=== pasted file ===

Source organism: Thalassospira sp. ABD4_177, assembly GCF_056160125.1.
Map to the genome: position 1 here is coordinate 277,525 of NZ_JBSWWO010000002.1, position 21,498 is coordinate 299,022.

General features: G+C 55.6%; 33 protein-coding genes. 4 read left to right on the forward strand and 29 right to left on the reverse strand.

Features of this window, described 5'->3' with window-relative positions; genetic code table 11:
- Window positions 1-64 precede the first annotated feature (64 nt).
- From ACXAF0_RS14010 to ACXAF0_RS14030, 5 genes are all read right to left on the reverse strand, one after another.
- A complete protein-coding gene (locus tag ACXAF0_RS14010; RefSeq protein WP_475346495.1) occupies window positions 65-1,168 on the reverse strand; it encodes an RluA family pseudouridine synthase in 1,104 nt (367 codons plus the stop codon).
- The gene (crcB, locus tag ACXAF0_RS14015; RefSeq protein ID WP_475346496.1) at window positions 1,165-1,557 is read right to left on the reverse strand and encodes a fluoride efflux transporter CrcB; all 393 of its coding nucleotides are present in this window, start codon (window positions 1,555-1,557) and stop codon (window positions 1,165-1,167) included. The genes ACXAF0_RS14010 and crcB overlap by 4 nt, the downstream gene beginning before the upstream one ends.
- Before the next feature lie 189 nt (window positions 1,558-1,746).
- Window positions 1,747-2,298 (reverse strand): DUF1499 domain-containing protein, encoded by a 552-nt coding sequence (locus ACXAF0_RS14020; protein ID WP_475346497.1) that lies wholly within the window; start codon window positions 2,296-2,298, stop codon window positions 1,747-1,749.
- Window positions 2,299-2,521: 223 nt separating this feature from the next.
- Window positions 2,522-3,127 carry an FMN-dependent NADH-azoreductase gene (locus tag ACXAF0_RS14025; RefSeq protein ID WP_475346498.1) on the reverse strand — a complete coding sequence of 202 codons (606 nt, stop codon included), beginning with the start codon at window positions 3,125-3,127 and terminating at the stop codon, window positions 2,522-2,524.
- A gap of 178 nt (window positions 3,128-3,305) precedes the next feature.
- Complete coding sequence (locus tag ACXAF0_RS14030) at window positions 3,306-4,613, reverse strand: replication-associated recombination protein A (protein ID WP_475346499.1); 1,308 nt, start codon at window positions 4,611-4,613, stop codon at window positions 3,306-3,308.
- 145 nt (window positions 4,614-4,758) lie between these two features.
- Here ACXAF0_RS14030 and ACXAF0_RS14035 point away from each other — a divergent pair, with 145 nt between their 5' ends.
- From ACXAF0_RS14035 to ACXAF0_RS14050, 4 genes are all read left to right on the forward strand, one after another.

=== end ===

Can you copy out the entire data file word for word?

Source organism: Thalassospira sp. ABD4_177, assembly GCF_056160125.1.
Map to the genome: position 1 here is coordinate 277,525 of NZ_JBSWWO010000002.1, position 21,498 is coordinate 299,022.

General features: G+C 55.6%; 33 protein-coding genes. 4 read left to right on the forward strand and 29 right to left on the reverse strand.

Features of this window, described 5'->3' with window-relative positions; genetic code table 11:
- Window positions 1-64 precede the first annotated feature (64 nt).
- From ACXAF0_RS14010 to ACXAF0_RS14030, 5 genes are all read right to left on the reverse strand, one after another.
- A complete protein-coding gene (locus tag ACXAF0_RS14010; RefSeq protein WP_475346495.1) occupies window positions 65-1,168 on the reverse strand; it encodes an RluA family pseudouridine synthase in 1,104 nt (367 codons plus the stop codon).
- The gene (crcB, locus tag ACXAF0_RS14015; RefSeq protein ID WP_475346496.1) at window positions 1,165-1,557 is read right to left on the reverse strand and encodes a fluoride efflux transporter CrcB; all 393 of its coding nucleotides are present in this window, start codon (window positions 1,555-1,557) and stop codon (window positions 1,165-1,167) included. The genes ACXAF0_RS14010 and crcB overlap by 4 nt, the downstream gene beginning before the upstream one ends.
- Before the next feature lie 189 nt (window positions 1,558-1,746).
- Window positions 1,747-2,298 (reverse strand): DUF1499 domain-containing protein, encoded by a 552-nt coding sequence (locus ACXAF0_RS14020; protein ID WP_475346497.1) that lies wholly within the window; start codon window positions 2,296-2,298, stop codon window positions 1,747-1,749.
- Window positions 2,299-2,521: 223 nt separating this feature from the next.
- Window positions 2,522-3,127 carry an FMN-dependent NADH-azoreductase gene (locus tag ACXAF0_RS14025; RefSeq protein ID WP_475346498.1) on the reverse strand — a complete coding sequence of 202 codons (606 nt, stop codon included), beginning with the start codon at window positions 3,125-3,127 and terminating at the stop codon, window positions 2,522-2,524.
- A gap of 178 nt (window positions 3,128-3,305) precedes the next feature.
- Complete coding sequence (locus tag ACXAF0_RS14030) at window positions 3,306-4,613, reverse strand: replication-associated recombination protein A (protein ID WP_475346499.1); 1,308 nt, start codon at window positions 4,611-4,613, stop codon at window positions 3,306-3,308.
- 145 nt (window positions 4,614-4,758) lie between these two features.
- Here ACXAF0_RS14030 and ACXAF0_RS14035 point away from each other — a divergent pair, with 145 nt between their 5' ends.
- From ACXAF0_RS14035 to ACXAF0_RS14050, 4 genes are all read left to right on the forward strand, one after another.